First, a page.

Fence To Fight Crime?

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WILKES-BARRE -- A new chain-link fence was put up Monday at a troubled housing complex in Wilkes-Barre.

Some hope the fence near the Sherman Hills apartment complex will help with the crackdown on crime.   Others say it's creating more problems.

Two weeks ago we first told you about safety changes to parking and visitors at Sherman Hills to try to make the area safer.

On Monday, contractors installed a new fence on the property border. But the family of a disabled man at a neighboring apartment complex says they now feel trapped.

As contractors unrolled new fencing along the property line of Sherman Hills, Mary Fuller and her grandson Stephen watched through the chain-link fence that now blocks what was once an open gateway.

"This was the only way. There was a gate here and now they're refusing to put a gate in. So now he's stuck in his apartment until someone can find a way for him to get out," Fuller said.

Fuller says her grandson has been in a wheelchair since fifth grade when he was diagnosed with muscular dystrophy. There's a ramp out the backdoor.  But through the fence, Stephen says his wheelchair is now limited to the backyard.  There's no elevator or ramp, to get out the front door of the building.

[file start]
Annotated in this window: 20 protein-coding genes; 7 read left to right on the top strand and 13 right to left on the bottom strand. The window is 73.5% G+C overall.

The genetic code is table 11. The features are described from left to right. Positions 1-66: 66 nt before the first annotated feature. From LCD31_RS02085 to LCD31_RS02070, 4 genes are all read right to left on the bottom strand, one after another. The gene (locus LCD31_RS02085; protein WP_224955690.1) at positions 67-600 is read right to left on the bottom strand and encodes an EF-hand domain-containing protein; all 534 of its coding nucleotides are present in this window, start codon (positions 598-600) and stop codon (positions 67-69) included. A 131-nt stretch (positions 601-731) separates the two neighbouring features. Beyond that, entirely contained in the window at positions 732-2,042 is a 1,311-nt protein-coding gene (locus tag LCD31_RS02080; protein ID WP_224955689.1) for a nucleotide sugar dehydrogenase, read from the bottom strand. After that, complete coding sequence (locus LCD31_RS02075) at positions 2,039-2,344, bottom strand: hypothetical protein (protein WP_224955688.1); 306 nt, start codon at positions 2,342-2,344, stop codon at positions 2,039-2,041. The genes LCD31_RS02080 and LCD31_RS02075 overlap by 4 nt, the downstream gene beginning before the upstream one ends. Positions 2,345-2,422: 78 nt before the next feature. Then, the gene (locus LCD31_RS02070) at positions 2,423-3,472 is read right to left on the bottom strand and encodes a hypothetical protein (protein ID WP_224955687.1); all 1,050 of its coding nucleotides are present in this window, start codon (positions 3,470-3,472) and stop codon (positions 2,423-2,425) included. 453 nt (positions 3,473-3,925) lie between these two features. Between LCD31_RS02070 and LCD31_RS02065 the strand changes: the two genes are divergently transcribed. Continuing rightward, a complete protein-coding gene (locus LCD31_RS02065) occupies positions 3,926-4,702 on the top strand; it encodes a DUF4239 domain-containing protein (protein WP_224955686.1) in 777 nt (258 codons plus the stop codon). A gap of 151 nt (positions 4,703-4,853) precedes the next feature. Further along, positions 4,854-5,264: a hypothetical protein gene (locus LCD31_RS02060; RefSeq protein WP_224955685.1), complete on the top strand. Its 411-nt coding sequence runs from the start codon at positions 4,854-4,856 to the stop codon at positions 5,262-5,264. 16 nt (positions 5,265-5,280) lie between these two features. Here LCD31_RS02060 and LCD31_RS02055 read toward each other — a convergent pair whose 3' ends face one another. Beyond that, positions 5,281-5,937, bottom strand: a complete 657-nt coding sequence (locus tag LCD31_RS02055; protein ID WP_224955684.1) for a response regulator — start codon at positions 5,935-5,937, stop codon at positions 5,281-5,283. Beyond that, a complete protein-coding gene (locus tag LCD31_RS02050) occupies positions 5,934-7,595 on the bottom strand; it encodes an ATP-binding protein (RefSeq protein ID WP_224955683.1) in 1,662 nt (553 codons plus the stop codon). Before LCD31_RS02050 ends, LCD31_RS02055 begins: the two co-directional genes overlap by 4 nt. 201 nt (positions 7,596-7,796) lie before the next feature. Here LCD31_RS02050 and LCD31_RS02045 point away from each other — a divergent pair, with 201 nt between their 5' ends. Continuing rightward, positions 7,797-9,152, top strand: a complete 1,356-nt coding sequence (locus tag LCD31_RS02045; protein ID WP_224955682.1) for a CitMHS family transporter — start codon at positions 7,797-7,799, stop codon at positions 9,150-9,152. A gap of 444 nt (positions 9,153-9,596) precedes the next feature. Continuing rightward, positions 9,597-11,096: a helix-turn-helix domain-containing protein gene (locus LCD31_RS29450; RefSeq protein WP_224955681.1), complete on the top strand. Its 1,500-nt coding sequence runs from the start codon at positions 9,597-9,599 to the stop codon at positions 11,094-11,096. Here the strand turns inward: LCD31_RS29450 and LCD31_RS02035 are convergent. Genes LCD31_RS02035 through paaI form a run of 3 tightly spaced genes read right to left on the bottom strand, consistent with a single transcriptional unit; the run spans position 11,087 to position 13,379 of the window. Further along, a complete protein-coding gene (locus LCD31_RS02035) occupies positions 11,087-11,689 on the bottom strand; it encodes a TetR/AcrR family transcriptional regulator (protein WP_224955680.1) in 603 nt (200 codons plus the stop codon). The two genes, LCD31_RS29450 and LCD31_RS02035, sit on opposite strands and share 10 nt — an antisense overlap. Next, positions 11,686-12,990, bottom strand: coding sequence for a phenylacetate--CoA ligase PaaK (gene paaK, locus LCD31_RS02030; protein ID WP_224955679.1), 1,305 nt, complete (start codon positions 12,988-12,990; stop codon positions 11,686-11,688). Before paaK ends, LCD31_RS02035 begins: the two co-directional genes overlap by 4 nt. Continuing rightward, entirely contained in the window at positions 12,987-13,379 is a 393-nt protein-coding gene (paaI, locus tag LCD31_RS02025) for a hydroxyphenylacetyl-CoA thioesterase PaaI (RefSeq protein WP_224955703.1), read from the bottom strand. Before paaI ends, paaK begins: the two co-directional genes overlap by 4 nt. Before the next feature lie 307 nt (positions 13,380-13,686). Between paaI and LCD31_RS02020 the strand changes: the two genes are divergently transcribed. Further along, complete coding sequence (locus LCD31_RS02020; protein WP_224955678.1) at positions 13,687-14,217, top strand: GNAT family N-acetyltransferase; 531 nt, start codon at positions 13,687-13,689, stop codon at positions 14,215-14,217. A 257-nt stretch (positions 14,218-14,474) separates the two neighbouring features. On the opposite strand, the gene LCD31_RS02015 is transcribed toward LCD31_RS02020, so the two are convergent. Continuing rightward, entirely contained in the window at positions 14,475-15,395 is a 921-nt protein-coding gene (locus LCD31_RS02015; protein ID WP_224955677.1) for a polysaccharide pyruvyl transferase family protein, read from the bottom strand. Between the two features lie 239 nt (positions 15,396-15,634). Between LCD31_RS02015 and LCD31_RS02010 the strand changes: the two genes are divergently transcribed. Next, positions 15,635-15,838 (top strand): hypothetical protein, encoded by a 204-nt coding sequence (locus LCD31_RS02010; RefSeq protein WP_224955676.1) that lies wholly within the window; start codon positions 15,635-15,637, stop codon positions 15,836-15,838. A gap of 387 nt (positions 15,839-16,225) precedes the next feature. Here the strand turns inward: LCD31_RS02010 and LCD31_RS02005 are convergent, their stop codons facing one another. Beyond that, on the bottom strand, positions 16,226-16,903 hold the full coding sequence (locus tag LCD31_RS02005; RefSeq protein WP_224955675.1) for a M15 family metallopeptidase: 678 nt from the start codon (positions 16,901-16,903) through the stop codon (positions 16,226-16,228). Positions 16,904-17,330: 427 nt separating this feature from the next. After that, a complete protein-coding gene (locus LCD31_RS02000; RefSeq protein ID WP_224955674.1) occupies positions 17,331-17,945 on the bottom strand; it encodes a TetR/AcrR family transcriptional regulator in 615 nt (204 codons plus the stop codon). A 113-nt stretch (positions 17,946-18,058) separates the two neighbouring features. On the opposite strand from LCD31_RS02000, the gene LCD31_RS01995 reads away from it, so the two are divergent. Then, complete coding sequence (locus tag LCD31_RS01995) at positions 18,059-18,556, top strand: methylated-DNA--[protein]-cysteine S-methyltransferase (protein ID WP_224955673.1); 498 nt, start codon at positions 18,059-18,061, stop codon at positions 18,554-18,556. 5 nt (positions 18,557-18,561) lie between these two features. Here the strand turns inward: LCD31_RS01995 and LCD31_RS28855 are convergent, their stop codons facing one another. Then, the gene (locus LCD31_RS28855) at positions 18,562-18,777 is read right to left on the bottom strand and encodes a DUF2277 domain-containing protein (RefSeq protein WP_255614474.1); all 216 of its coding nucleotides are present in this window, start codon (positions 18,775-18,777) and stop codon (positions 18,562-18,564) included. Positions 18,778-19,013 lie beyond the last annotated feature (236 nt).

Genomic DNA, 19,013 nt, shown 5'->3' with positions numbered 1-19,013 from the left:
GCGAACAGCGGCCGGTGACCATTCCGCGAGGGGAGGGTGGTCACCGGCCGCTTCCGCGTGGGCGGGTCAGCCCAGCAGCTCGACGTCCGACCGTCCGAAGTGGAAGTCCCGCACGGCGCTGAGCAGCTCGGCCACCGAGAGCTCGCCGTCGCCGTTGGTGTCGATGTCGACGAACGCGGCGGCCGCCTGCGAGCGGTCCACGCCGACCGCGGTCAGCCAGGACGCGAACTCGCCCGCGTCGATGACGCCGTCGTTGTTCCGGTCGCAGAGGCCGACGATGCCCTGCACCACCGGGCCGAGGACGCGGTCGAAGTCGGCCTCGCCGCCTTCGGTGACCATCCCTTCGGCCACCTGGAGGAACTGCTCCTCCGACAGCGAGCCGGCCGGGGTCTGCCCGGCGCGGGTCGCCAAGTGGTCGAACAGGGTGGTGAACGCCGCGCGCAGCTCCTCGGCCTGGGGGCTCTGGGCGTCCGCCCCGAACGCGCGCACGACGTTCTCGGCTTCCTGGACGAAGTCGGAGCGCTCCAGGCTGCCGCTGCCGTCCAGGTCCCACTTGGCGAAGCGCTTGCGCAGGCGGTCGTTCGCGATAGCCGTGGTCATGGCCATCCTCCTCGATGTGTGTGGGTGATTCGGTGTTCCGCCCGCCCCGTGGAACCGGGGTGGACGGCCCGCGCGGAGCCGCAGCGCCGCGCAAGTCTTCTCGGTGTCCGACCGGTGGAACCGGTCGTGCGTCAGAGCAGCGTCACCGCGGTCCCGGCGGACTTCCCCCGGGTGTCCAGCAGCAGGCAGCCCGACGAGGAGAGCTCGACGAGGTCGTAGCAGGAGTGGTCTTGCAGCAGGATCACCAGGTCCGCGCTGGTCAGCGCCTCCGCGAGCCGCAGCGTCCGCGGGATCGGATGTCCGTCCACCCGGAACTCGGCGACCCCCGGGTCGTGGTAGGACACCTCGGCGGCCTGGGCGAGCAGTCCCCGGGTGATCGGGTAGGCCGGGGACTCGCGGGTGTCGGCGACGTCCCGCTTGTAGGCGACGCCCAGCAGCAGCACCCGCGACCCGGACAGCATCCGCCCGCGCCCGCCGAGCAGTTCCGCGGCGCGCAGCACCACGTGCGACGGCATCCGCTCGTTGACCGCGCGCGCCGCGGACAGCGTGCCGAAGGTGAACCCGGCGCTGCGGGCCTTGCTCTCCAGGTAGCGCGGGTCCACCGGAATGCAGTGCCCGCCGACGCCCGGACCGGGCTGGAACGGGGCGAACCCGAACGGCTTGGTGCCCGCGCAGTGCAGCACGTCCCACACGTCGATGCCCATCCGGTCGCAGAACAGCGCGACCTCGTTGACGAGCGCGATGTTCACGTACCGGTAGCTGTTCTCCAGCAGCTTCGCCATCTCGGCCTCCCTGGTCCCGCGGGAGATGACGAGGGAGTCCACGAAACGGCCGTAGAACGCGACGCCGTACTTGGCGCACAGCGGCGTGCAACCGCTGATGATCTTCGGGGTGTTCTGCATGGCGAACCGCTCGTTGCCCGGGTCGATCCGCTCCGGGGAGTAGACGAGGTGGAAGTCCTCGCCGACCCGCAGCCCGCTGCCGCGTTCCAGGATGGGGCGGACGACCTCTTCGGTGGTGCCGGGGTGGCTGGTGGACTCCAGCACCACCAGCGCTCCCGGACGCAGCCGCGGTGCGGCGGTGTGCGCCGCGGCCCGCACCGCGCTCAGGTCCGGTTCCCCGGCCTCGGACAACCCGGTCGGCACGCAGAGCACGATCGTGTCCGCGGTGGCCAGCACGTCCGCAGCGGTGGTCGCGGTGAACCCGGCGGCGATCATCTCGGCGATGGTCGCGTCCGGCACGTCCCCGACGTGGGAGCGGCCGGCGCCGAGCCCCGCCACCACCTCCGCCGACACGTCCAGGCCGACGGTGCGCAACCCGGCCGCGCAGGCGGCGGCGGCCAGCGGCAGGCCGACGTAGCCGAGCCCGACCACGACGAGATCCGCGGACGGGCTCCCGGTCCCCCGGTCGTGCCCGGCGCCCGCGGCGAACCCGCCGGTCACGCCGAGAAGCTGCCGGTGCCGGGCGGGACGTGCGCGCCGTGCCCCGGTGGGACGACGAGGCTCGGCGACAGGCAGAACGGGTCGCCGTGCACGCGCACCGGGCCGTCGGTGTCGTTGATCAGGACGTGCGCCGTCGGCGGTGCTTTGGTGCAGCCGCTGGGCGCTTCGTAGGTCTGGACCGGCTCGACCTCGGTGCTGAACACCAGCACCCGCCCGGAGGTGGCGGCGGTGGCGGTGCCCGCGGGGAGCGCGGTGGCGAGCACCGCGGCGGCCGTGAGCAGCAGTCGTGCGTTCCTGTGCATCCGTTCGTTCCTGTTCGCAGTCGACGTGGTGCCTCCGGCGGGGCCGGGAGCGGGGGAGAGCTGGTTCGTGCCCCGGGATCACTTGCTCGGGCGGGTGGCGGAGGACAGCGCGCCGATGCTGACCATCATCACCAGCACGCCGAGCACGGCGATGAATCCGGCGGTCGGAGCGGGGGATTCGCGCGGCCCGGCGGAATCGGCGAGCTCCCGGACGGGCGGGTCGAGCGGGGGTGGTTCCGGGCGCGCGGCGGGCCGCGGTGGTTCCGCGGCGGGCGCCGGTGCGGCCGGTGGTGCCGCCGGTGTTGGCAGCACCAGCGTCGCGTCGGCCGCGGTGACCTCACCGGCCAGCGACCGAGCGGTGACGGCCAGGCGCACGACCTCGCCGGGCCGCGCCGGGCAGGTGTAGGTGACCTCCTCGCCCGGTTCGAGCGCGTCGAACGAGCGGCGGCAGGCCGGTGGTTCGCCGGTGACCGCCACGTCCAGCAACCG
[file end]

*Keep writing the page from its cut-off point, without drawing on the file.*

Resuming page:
"I'm just worried about getting in and out. to get to doctors, food shopping, take my kid on and off the bus. Now I can't even do that," said Stephen Roberts.

The old chain-link fence had several open gates, but the new fence will not. It will stretch even farther, completely separating the Interfaith Heights property from Sherman Hills.

Some people hope that the new fence will deter crime. Others, such as Lynn Kelly, have their doubts.

"That's exactly what will happen again. They'll cut the holes through it, they don't care. If they want to get in, they're going to get in and it doesn't matter."

Back at the fence, Fuller says she's filed complaints asking for Interfaith Heights to get her grandson a wheelchair-accessible apartment  or to install a ramp by the front stairs.

She says Sherman Hills has refused to install a gate.

"There's two flights of steps. We would have to literally carry him down the steps to put him in the car."

Workers at Sherman Hills kicked us off their property. Managers at both apartment complexes did not return our calls.

A city spokesman told us Monday afternoon that the Department of Housing and Urban Development has been notified about these complaints.

The city would not say if the fence was a safety recommendation.